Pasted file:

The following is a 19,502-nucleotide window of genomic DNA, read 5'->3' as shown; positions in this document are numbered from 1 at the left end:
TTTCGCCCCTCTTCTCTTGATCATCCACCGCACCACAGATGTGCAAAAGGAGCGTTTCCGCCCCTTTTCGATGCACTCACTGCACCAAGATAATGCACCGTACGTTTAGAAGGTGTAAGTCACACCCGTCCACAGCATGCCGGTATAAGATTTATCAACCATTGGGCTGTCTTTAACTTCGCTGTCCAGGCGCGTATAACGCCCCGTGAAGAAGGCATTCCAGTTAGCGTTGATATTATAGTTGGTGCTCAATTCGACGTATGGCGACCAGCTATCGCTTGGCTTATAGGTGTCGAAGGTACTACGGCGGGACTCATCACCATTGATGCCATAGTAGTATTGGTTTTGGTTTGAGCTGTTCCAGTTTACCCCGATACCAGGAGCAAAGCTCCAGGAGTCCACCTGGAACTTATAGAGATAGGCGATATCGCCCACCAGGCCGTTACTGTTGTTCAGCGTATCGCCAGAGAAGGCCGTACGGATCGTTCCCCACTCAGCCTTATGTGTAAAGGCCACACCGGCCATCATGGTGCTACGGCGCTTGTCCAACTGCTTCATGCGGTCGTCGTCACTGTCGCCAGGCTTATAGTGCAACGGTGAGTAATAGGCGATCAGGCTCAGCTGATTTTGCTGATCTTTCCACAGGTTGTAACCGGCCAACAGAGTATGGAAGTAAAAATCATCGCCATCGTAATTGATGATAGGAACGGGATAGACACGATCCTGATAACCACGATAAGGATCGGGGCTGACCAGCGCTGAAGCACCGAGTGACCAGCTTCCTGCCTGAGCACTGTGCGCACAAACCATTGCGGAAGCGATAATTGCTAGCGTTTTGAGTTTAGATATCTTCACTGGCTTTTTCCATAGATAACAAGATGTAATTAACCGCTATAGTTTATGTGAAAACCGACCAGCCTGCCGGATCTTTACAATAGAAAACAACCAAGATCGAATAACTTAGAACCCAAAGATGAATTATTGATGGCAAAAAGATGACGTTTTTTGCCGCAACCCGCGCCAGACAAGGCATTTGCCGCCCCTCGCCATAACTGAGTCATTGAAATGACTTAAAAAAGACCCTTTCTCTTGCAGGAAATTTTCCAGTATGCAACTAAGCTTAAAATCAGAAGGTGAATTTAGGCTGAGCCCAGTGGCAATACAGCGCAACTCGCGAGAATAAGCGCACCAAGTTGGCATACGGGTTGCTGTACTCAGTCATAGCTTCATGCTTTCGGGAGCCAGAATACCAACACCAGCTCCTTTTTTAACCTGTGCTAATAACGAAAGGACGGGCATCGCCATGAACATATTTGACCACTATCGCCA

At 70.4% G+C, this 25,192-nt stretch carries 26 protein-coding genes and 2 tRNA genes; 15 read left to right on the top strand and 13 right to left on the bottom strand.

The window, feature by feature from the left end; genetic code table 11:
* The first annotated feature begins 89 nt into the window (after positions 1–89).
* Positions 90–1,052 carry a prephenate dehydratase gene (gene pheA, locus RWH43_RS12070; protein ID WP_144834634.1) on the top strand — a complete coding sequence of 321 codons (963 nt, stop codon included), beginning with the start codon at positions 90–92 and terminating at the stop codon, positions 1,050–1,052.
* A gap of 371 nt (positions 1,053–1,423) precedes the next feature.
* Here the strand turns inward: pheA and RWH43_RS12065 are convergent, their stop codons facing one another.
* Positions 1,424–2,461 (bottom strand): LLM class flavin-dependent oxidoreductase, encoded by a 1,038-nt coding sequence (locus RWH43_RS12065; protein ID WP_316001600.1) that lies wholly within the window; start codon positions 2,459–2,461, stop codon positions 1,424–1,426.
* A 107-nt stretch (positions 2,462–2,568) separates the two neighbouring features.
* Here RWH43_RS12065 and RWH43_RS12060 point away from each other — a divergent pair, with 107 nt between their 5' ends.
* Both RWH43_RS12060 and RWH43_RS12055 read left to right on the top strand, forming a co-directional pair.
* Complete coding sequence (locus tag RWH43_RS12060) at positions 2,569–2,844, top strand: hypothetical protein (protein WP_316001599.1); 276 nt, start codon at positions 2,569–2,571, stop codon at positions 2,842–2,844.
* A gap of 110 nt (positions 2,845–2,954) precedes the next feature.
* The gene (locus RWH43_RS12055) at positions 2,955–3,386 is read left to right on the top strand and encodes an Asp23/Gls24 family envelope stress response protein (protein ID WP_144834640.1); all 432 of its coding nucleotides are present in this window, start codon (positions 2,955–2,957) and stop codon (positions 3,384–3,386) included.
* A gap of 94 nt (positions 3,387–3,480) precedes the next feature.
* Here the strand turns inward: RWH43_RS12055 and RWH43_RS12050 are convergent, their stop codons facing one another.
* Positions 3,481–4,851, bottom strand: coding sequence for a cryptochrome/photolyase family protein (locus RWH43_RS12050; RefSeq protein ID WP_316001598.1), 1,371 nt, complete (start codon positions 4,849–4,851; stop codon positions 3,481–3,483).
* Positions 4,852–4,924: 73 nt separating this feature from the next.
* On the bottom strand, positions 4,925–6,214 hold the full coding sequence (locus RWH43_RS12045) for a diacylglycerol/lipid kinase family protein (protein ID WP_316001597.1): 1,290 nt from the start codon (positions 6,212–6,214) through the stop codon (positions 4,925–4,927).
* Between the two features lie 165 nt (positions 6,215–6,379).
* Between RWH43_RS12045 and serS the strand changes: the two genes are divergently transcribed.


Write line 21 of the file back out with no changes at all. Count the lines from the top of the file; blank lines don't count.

* Between the two features lie 165 nt (positions 6,215–6,379).